The brother of an American detained in Russia for alleged spying says the ex-Marine might be caught in a diplomatic tug-of-war between the two powers, and the family fears he could be convicted on flimsy evidence.
But in an interview with AFP, David Whelan said they have faith that the US government will be able to bring his brother home.
He was arrested on December 28 "while carrying out an act of espionage," Russia's FSB security service said.
"There are no details about the circumstances of his arrest, so it's hard not to connect it as merely tugging between the two countries for whatever reason," David Whelan said in Newmarket, Ontario, north of Toronto.
"I'm very worried, particularly because there's no transparency for the Russian legal system," the brother said.
"We have a great deal of concern that he will be charged without sufficient evidence, he'll be convicted."
Despite US President Donald Trump's repeatedly accommodating words towards Russian President Vladimir Putin, the arrest of Whelan is the latest in a series of espionage cases between the two countries.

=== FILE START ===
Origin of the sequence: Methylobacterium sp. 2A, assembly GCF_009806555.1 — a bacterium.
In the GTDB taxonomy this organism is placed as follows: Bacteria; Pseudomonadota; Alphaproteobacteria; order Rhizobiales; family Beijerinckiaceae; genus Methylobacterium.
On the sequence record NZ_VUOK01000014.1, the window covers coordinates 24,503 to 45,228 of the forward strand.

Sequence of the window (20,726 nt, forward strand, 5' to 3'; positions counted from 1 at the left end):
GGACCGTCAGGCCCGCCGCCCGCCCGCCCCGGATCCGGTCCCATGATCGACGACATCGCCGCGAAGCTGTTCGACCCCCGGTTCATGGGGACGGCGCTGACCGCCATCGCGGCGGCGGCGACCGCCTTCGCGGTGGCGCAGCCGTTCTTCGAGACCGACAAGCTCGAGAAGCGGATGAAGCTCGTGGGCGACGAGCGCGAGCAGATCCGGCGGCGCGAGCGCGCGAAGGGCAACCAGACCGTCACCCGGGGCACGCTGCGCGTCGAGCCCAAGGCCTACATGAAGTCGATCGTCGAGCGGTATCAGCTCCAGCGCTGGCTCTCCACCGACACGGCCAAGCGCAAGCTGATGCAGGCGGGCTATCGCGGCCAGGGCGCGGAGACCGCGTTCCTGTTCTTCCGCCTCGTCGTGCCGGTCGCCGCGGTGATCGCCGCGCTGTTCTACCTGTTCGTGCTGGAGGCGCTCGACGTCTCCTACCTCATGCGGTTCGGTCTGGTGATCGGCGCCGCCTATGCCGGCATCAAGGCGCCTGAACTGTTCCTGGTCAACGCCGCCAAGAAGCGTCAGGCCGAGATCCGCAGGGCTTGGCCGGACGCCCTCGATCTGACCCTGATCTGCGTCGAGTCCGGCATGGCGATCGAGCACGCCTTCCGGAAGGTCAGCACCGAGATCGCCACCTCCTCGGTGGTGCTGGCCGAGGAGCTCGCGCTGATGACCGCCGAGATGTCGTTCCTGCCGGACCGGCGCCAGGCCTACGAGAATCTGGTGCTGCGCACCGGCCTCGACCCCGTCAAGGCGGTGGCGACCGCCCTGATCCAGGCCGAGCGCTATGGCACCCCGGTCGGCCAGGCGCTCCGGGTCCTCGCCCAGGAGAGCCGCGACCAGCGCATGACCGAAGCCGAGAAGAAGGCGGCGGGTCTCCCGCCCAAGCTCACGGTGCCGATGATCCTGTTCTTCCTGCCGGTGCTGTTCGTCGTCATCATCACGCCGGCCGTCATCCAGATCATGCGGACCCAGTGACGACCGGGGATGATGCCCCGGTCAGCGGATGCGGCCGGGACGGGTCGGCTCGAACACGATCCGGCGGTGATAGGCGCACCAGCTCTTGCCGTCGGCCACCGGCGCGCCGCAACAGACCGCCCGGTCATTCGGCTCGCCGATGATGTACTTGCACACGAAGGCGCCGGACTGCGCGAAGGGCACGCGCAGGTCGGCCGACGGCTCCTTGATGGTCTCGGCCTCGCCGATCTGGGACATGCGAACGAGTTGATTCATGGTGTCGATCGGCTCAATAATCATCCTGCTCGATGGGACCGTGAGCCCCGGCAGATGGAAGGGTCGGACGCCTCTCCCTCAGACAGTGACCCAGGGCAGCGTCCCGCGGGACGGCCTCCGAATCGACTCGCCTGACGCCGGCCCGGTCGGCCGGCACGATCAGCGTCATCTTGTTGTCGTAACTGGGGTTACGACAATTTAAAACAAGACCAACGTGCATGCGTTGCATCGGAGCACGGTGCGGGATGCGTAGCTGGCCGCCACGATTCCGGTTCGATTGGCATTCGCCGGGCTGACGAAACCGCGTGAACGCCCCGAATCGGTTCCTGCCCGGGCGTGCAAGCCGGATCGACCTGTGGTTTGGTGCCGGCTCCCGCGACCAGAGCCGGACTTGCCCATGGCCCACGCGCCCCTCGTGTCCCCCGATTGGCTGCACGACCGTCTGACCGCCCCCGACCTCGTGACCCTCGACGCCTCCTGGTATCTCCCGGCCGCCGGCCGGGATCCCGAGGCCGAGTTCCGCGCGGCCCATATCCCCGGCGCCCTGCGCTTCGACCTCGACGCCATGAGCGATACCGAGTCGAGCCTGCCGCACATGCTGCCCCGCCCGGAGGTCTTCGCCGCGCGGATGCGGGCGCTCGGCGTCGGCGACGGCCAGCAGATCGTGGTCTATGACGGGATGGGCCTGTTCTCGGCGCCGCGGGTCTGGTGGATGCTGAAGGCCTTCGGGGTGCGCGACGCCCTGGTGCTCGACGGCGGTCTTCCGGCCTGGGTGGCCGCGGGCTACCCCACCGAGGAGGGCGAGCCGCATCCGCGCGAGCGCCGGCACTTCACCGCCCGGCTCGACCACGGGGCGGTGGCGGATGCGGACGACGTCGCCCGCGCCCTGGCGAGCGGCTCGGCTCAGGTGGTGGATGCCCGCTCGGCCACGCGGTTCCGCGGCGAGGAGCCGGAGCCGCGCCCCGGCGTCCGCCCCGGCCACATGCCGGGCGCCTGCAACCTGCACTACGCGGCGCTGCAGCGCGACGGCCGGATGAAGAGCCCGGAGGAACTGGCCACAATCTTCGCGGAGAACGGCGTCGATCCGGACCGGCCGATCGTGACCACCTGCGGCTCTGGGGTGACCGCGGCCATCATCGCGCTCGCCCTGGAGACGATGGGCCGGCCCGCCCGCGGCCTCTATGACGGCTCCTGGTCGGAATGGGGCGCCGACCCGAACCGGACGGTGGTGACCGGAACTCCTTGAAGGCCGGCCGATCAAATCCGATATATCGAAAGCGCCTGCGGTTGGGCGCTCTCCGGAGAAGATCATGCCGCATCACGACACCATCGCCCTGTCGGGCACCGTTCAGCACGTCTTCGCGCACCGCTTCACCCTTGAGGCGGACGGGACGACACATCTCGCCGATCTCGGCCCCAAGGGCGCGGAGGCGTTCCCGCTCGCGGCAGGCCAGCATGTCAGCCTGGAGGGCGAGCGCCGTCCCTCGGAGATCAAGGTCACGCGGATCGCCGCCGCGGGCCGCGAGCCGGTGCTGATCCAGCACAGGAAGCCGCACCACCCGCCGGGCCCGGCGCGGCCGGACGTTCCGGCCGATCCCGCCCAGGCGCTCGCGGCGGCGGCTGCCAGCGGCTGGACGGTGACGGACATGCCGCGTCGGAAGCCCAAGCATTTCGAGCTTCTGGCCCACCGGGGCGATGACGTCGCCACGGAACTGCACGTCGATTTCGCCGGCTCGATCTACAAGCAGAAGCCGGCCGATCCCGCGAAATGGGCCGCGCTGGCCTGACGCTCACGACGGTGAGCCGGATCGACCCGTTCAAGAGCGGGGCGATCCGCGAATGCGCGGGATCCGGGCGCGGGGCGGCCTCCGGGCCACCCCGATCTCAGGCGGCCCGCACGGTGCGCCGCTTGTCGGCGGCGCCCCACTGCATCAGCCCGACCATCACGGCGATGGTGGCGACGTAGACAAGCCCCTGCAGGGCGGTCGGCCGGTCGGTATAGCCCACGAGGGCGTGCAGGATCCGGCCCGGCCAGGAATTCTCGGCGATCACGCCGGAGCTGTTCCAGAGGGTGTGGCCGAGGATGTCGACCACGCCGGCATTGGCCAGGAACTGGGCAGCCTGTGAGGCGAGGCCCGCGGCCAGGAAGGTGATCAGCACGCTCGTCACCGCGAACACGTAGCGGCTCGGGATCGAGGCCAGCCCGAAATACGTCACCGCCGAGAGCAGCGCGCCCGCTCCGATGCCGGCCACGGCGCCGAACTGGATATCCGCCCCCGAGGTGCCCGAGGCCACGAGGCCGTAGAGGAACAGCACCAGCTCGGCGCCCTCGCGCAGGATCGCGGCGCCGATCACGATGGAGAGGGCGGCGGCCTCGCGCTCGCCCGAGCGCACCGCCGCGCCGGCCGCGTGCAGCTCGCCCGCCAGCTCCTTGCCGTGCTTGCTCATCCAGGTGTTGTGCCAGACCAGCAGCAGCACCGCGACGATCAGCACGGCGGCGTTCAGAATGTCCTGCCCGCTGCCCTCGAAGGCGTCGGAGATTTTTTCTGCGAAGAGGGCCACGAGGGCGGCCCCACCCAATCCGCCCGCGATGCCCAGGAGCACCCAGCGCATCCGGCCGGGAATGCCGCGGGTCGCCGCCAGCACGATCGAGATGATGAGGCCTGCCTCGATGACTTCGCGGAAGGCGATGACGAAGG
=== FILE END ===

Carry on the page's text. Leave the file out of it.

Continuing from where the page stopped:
Asked by reporters on Sunday about Whelan's case, Trump said only: "We're looking into that."
Secretary of State Mike Pompeo said on Wednesday that Washington was trying to learn more about the situation.
"We have faith that they're working on it," David Whelan told AFP, adding that the family is hopeful that "the ridiculousness of this whole situation will eventually cause the US government to step forward and to have him brought home."
Whelan held a British passport, as well as others, and on Friday Britain's Foreign Secretary Jeremy Hunt said "we don't agree with individuals being used in diplomatic chess games."
Whelan also holds an Irish passport, although he entered Russia on his US one, an official source told AFP. The Washington Post said Whelan also carries a passport from Canada, where he was born.
On Saturday, Russia demanded an explanation from the United States over the arrest of one of its nationals, Dmitry Makarenko, held since December 29 for alleged money laundering and attempting to export defense-restricted goods.
Analysts have speculated that Moscow could be hoping to swap Whelan for Maria Butina, a Russian held in the United States, or for another Russian held there.
US intelligence services have accused Moscow of interfering in the 2016 presidential election.
US security experts have raised doubts that Whelan was a spy, given that he was, according to The New York Times, court-martialed in 2008 from the US Marine Corps for larceny and passing bad checks.
Whelan worked as director of global security for US-based automotive components supplier BorgWarner.
His family said he was visiting Moscow for a friend's wedding.
In the interview, David Whelan reiterated his belief in his brother's innocence.
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